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Gov. Ducey asks Legislature to allow sports betting in Arizona, on and off reservations
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Gov. Ducey asks Legislature to allow sports betting in Arizona, on and off reservations

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Fans cheer while watching a college basketball tournament game in the sports book at The Mirage in Las Vegas in this 2014 photo. Arizona Gov. Doug Ducey wants the state Legislature to allow sports betting here.

PHOENIX — Gov. Doug Ducey wants to open the door to allowing Arizonans to bet on the Diamondbacks and the Cardinals.

And maybe even the Wildcats and the Sun Devils.

He also wants wagering on fantasy leagues and instant keno games, and to allow mobile devices to be used to place bets.

And all of that would be available off reservation.

On a virtual call with Sean Miller, the Arizona Wildcats coach talked about why he thinks Nico Mannion, Josh Green and Zeke Nnaji all got drafted by the right teams. He also explains his reasons for having a smaller 2021 recruiting class.

Now he needs the Arizona Legislature to go along and repeal the laws that now prohibit such gambling.

In a document given to lawmakers Wednesday, the Republican governor said he has negotiated a new compact with Arizona tribes, which have the exclusive right to operate casino-style wagering in Arizona, albeit with certain limits.

The new deal, Ducey said, will result in more revenue for the tribes and more money for state government, which currently gets a share of tribal gaming revenues.

“Our goal is to bring Arizona gaming into the 21st century,” Ducey press aide C.J. Karamargin told Capitol Media Services.

“A lot has changed since the first compacts were signed, back when cellphones weren’t the thing they are now,” he said. “The world looks a lot different today and our proposal is intended to reflect the way people live their lives today.”

Ducey has that opening because the current 20-year compacts, approved by voters in 2002, are going to be expiring.

The tribes are interested in keeping the revenues flowing. And for Ducey, revised compacts are a way to generate additional dollars for the state without imposing new taxes at a time he wants lawmakers to enact more tax cuts.

Also helping his goal is that the U.S. Supreme Court in 2018 struck down a 1992 federal law forbidding most states from allowing such wagering. The court’s majority ruled the Professional and Amateur Sports Protection Act was an unconstitutional move by Congress to tell states what they can and cannot do.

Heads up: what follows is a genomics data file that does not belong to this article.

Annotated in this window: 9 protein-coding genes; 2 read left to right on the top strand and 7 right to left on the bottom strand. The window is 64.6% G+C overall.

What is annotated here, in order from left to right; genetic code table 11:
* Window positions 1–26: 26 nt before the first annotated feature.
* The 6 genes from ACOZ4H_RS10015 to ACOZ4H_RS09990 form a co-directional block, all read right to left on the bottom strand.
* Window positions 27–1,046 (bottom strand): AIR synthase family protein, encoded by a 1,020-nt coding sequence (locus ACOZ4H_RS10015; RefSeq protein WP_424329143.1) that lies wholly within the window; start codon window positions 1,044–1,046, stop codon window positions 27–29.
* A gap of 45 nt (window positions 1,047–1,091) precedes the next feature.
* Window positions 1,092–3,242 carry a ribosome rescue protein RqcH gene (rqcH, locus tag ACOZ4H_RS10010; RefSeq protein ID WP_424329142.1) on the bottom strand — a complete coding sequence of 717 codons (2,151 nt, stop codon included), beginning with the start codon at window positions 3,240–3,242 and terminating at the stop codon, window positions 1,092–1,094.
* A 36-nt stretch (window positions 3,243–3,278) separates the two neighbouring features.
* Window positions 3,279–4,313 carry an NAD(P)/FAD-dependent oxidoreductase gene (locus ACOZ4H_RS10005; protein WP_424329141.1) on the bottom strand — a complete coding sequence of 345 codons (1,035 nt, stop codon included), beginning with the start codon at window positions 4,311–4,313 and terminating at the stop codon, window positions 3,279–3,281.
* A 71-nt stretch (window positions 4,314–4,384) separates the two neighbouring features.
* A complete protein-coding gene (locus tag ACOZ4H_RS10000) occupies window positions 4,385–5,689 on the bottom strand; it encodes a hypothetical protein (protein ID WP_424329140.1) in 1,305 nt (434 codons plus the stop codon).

Ducey has long been interested in generating more money through expanding gaming.

In fact, he attempted in 2018 to fund part of his teacher pay package by convincing Arizonans to play keno, a game in which players choose several numbers and wait to see how many match those generated by a computer. Keno already is an option on reservations.

But the plan for off-reservation keno, run by the Arizona Lottery, had to be scrapped after it appeared to run afoul of the existing tribal compacts, which prohibit the state from running new games that were not already allowed when the 2002 deals were approved.

New compacts provide opportunities for change as long as the tribes also see benefits. Renegotiated compacts would not require voter approval.

The bigger change would be in wagering on sports.

Karamargin would not say whether this would be limited to professional sports or whether there also would be opportunities to bet on college games, just as there are in Nevada.

There already is off-reservation sports gaming of a sort in Arizona.

That’s not just horse racing and placing bets at the tracks. There also are more than 50 off-track betting sites scattered throughout the state, mainly at bars, where Arizonans can now place bets not only on the ponies running in the state but on horse and dog races throughout the country.

Vince Francia, general manager of Turf Paradise, which runs most of those OTB sites, said he is counting on getting a piece of the sports wagering Ducey proposes.

Ducey, in his message to lawmakers, said his goal is having expanded gaming that is “limited and well-regulated.”

Francia said that’s where OTB fits in. “It’s already regulated by the state,” he said, adding that it’s also financially beneficial to the state.

“It gets the product out to the most number of people in a very efficient way,” he said.

There was a prior effort in 2019 to allow wagering on sports events.

The proposal by state Sen. Sonny Borrelli, R-Lake Havasu City, would have allowed each tribe to operate multiple OTB facilities at bars through the use of remote devices or kiosks, with the state getting a share of the amount of money wagered there. He envisioned about 100 sites.

But that plan fell apart when Ducey said he wanted any such plan to be part of the renegotiation of tribal compacts and not a separate effort.

Any plan for expanded off-reservation gaming could generate opposition.

In 2018, when Ducey sought keno to fund teacher pay, he drew fire from Cathy Herrod, president of the Center for Arizona Policy, a socially conservative organization that says it promotes family values.

“Keno is predatory gambling,” she said at the time. She said in other states keno tickets are sold in “family-type restaurants” and sports bars, making multiple-per-hour drawings particularly addictive.

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